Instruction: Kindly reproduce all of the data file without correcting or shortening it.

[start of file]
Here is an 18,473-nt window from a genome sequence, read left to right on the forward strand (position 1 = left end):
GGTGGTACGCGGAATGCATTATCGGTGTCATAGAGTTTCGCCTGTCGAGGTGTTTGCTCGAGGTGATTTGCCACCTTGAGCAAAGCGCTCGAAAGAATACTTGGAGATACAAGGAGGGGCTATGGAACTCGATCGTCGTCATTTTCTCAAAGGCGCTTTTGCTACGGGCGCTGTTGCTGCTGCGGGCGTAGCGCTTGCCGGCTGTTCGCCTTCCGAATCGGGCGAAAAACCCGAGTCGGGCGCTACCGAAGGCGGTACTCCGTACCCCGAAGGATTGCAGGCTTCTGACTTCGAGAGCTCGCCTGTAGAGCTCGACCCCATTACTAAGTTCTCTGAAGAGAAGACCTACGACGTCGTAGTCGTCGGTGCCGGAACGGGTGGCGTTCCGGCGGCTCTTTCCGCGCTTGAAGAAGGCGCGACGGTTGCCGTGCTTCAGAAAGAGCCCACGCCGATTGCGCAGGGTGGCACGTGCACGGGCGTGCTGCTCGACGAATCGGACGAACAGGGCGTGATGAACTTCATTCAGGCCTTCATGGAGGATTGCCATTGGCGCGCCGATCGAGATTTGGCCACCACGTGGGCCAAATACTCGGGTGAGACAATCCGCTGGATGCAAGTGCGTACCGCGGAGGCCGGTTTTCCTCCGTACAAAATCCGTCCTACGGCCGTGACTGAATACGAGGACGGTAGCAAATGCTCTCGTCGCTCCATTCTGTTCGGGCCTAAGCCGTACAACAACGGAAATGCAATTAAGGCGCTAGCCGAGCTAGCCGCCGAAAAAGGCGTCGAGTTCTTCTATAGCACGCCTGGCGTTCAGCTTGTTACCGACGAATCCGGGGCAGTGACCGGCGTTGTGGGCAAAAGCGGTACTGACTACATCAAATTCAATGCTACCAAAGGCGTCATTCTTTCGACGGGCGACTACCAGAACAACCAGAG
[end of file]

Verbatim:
Here is an 18,473-nt window from a genome sequence, read left to right on the forward strand (position 1 = left end):
GGTGGTACGCGGAATGCATTATCGGTGTCATAGAGTTTCGCCTGTCGAGGTGTTTGCTCGAGGTGATTTGCCACCTTGAGCAAAGCGCTCGAAAGAATACTTGGAGATACAAGGAGGGGCTATGGAACTCGATCGTCGTCATTTTCTCAAAGGCGCTTTTGCTACGGGCGCTGTTGCTGCTGCGGGCGTAGCGCTTGCCGGCTGTTCGCCTTCCGAATCGGGCGAAAAACCCGAGTCGGGCGCTACCGAAGGCGGTACTCCGTACCCCGAAGGATTGCAGGCTTCTGACTTCGAGAGCTCGCCTGTAGAGCTCGACCCCATTACTAAGTTCTCTGAAGAGAAGACCTACGACGTCGTAGTCGTCGGTGCCGGAACGGGTGGCGTTCCGGCGGCTCTTTCCGCGCTTGAAGAAGGCGCGACGGTTGCCGTGCTTCAGAAAGAGCCCACGCCGATTGCGCAGGGTGGCACGTGCACGGGCGTGCTGCTCGACGAATCGGACGAACAGGGCGTGATGAACTTCATTCAGGCCTTCATGGAGGATTGCCATTGGCGCGCCGATCGAGATTTGGCCACCACGTGGGCCAAATACTCGGGTGAGACAATCCGCTGGATGCAAGTGCGTACCGCGGAGGCCGGTTTTCCTCCGTACAAAATCCGTCCTACGGCCGTGACTGAATACGAGGACGGTAGCAAATGCTCTCGTCGCTCCATTCTGTTCGGGCCTAAGCCGTACAACAACGGAAATGCAATTAAGGCGCTAGCCGAGCTAGCCGCCGAAAAAGGCGTCGAGTTCTTCTATAGCACGCCTGGCGTTCAGCTTGTTACCGACGAATCCGGGGCAGTGACCGGCGTTGTGGGCAAAAGCGGTACTGACTACATCAAATTCAATGCTACCAAAGGCGTCATTCTTTCGACGGGCGACTACCAGAACAACCAGAG